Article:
Thus, we see how young David saved his nation from their enemies with a sling, a stone, and a solid faith in the living God. Truly, the story of David and Goliath is an amazing story with many important lessons.  We read how Saul and the Israeli soldiers feared Goliath greatly. None of them dared to fight with him, but David was not afraid of the giant; he knocked him to the ground and killed him! Why were Saul and his soldiers afraid, but David was not afraid? What was the difference between David and the Israeli soldiers? We can summarize the difference between them in this way: David was not afraid of the giant, because he had confidence in the Lord God. Saul and his soldiers did not have confidence in God. Therefore, they were afraid of the giant.

Saul and his soldiers only saw the powerful giant. David saw the Almighty God! Saul and the Israeli soldiers had a form of religion, but that did not cause them to have a real relationship with God. Belonging to a religion does not cause you to belong to God. Saul and his soldiers knew very well that God exists, that God is one, and that He is great and powerful. But that knowledge could not save them from Goliath. However, David had a genuine relationship with the Living God, the Almighty! David knew God and walked with Him. David believed the promises of God. That is why David was not afraid of Goliath.  Read what the prophet David wrote in the Psalms, concerning the relationship he had with God. He said:

"The Lord is my shepherd, I shall not be in want. Even though I walk through the valley of the shadow of death, I will fear no evil, for you are with me…Surely goodness and love will follow me all the days of my life, and I will dwell in the house of the Lord forever!" (Zabur - Psa. 23:1,4,6)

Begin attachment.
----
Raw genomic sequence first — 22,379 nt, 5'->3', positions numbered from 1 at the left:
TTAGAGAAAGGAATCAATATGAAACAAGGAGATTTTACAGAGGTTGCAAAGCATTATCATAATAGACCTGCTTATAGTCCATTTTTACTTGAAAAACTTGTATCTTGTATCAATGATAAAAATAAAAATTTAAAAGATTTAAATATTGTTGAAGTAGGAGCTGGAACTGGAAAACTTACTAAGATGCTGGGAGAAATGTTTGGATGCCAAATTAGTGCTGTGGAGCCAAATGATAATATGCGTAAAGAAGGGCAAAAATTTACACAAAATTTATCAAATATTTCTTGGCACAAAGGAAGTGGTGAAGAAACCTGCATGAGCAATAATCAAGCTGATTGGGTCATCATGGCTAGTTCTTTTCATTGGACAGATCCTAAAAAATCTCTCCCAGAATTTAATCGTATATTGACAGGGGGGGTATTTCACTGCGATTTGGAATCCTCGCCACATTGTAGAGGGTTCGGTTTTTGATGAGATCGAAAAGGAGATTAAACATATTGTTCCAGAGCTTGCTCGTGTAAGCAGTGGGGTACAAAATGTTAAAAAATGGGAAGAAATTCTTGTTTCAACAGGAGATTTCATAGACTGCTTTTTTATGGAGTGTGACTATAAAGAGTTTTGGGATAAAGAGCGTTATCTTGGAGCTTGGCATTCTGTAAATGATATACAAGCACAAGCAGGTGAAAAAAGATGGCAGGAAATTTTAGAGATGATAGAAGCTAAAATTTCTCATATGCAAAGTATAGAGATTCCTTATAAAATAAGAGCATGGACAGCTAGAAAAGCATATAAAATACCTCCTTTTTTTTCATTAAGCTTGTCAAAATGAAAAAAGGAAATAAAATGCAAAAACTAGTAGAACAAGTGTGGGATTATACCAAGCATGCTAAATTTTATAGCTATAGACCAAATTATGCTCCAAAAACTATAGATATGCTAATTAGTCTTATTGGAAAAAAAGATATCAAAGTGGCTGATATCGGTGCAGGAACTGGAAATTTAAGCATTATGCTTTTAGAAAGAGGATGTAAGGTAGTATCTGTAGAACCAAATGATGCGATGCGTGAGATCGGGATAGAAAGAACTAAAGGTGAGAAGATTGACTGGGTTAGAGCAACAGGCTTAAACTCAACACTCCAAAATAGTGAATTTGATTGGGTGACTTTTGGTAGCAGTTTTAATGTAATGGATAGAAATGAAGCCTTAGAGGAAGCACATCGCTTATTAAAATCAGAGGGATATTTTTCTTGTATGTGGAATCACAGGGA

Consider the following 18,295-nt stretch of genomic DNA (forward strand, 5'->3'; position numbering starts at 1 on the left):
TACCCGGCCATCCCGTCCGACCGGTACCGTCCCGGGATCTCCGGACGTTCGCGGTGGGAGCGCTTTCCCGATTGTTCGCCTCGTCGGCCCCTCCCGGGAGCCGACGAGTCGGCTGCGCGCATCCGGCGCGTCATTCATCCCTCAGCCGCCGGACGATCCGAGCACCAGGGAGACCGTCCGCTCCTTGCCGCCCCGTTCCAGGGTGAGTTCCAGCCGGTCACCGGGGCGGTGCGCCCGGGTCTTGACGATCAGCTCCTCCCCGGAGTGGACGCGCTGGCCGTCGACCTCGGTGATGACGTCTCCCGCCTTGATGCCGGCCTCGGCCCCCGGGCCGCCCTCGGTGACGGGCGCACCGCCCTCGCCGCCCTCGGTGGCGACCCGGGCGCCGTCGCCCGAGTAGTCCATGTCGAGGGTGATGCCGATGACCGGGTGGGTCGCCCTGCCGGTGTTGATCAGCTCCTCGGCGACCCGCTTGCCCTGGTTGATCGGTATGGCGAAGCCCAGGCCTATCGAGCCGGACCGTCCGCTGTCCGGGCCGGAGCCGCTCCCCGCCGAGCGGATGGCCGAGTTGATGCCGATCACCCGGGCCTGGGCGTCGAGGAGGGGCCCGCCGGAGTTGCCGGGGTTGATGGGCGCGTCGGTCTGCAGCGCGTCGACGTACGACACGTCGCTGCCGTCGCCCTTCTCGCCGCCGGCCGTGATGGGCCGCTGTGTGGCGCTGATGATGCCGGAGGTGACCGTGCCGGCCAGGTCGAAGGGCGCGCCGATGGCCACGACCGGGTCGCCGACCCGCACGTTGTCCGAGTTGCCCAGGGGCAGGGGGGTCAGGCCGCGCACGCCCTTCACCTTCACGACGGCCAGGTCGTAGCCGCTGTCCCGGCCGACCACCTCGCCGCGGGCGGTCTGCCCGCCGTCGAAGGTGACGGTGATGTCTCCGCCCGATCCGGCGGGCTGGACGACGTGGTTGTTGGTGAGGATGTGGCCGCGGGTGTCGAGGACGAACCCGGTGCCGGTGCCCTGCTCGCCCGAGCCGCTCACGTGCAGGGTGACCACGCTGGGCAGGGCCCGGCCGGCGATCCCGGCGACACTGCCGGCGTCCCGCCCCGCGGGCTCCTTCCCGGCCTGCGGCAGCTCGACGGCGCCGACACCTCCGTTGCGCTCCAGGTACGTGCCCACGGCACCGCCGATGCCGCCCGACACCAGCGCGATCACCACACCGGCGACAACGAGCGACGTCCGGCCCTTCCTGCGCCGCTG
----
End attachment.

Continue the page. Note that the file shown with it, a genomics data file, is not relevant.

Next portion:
How about you? Do you have a close relationship with the Lord God? Do you know Him as your Shepherd? Are you certain that you will dwell in His house in heaven forever? David had that confidence, because he knew the wonderful and precious promises of the Lord God. And he didn't just know them in his head; he believed them in his heart.

David had a genuine faith. His faith was not based upon the unreliable words of men. His faith was based upon the trustworthy Word of the Lord God who never abandons His people! Read some more about what David wrote in the Psalms:

"The Lord is my light and my salvation, whom shall I fear? The Lord is the stronghold of my life, of whom shall I be afraid?…Though an army besiege me, my heart will not fear; though war break out against me, even then will I be confident. One thing I ask of the Lord, this is what I seek: that I may dwell in the house of the Lord all the days of my life, to gaze upon the beauty of the Lord and to seek him in his temple.…Hear my voice when I call, O Lord; be merciful to me and answer me. My heart says of you, 'Seek his face! "Your face, O Lord, I will seek!" (Zabur - Psa. 27:1,3,4,7,8)